How have your customers changed and how do they vary at the different pubs and bars that you own?
In terms of the guests we get in, they don’t really change. There’s not too much difference between each [bar] really. In terms of what people are drinking, they’re just a lot more willing to try different stuff. And I think they’re a lot more willing to spend more money on better products. Or maybe not drink as much, but drink better. I think that’s the real change; that’s a big, big change.
There hasn’t been some educational change. I just think more people are willing to engage in it, they’re a little more interested. I think a lot of people big it up as being this revolution in what people are drinking – but they’re still just going out drinking beer, they just want to drink slightly better beer, really.
What breweries in London or elsewhere do you like or do you think that your customers gravitate to?
London-wise, The Kernel, obviously. I remember getting beer off Evin [O’Riordan, The Kernel’s founder] five years ago and having to taxi it up to the pub because he just didn’t deliver it. So you’d go down there, have a beer and a chat, put it in the back of a car and drive it up to The Queen’s Head.
I think The Kernel is the most recognizable brand – the branding is amazing – but the beer is really good. It’s consistently really good. I think the Table Beer has gotten better and better, and at 3% abv, it’s really accessible.
I’m a big fan of Pressure Drop. They’re very recognizable; we get a lot of people coming in and asking for them. Five Points and Beavertown, as well. And I really like what the guys at Redchurch are doing – they have their core range of beers, but I think their wild fermentation stuff is really interesting.
If there could be one brewery I think is my favorite brewery in London, it’s still Redemption. They’re making cracking beer. Consistently, as well. I think because they generally just do cask and bottle, they’ve kind of gone under the radar a little bit, but the beer they’re making is properly good. And Andy [Moffat, Redemption’s founder] is a great guy.
At Mother Kelly’s, we really wanted to get some cask lines in, but we just didn’t get the space for it, which I still kind of regret because it means we’re not stocking [Redemption] Big Chief, which is a shame. It wasn’t that we just wanted to do keg or because we think that keg is better – there is some great cask beer – it’s literally space.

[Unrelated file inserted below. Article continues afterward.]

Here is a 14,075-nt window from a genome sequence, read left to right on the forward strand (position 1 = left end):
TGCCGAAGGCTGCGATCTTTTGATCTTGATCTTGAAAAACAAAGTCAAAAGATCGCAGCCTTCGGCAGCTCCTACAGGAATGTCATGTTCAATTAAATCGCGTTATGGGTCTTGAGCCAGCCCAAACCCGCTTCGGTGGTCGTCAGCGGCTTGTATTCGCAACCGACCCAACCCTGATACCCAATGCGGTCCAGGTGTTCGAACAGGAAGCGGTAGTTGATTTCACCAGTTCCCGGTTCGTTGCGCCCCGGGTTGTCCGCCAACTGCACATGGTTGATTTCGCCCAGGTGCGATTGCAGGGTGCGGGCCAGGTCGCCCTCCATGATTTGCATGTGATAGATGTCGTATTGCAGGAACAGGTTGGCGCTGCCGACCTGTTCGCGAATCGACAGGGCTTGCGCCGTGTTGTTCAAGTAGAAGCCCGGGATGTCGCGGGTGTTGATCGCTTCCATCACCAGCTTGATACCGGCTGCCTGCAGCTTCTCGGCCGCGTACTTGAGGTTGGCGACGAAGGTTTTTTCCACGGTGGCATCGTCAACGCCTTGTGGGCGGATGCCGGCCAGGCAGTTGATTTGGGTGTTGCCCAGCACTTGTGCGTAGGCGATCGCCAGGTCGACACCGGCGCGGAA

When you mentioned some of the breweries, you talked about the people that work there. How important is it to you to work with people that care?
It’s really important, I don’t want to spend any money with anyone that’s a dick. I’ve got no interest in that. A lot of these [breweries] are small businesses and we want to support small businesses that are run by people spending their time doing what they want to do. People are really important, as they are in any business. People are key.
Do you actively choose not to stock from larger, multi-national owned breweries, as you mentioned how supporting smaller business is important to you?
We don’t need to stock them. We don’t do enough volume to make them any difference. We go for the smaller breweries that do more interesting stuff and that we have a face-to-face relationship with. I wouldn’t say it’s a conscious decision; it’s just that some of the beer isn’t good enough. I think we can work harder at getting better beer in.
What do you see coming next for the London/UK beer scene?
In terms of beer in London, what I’d like to see coming next is more consistency in what people are doing. Consistency and better quality coming out of some breweries, and them accepting that they’ve made some shit beer.
I think more places are going to open. More established places, that may have been trading for 7, 8 years already, that aren’t maybe stocking good beer, will start getting more beer in. I think good beer will be more accessible throughout London.
For the UK, I think we’re probably going to see a lot of big buyouts and breweries being sold this year. Meantime and Camden have started that ball rolling, and I think that ball is going to carry on rolling.
I think some more sour stuff will come out and that breweries will be more willing to brew braggots and whatever – whether that’s a good thing or not though, I’m not so sure!
And what’s next for Mother Kelly’s?
I think we’re just going to work really, really hard at getting the best beer in that we can. And have it not be about what distributors have got who or what, it’s about how do we get great beer in. We’ve already imported quite a lot of stuff from all over the world; we’re going to carry on doing that. We’ll just carry on selling great beer, that’s all I want to do. I just want to work really hard at that.
Mother Kelly’s is located at 251 Paradise Row, Bethnal Green, London E2 9LE. Opening hours and more information can be found here.
Image source: Mother Kelly’s Instagram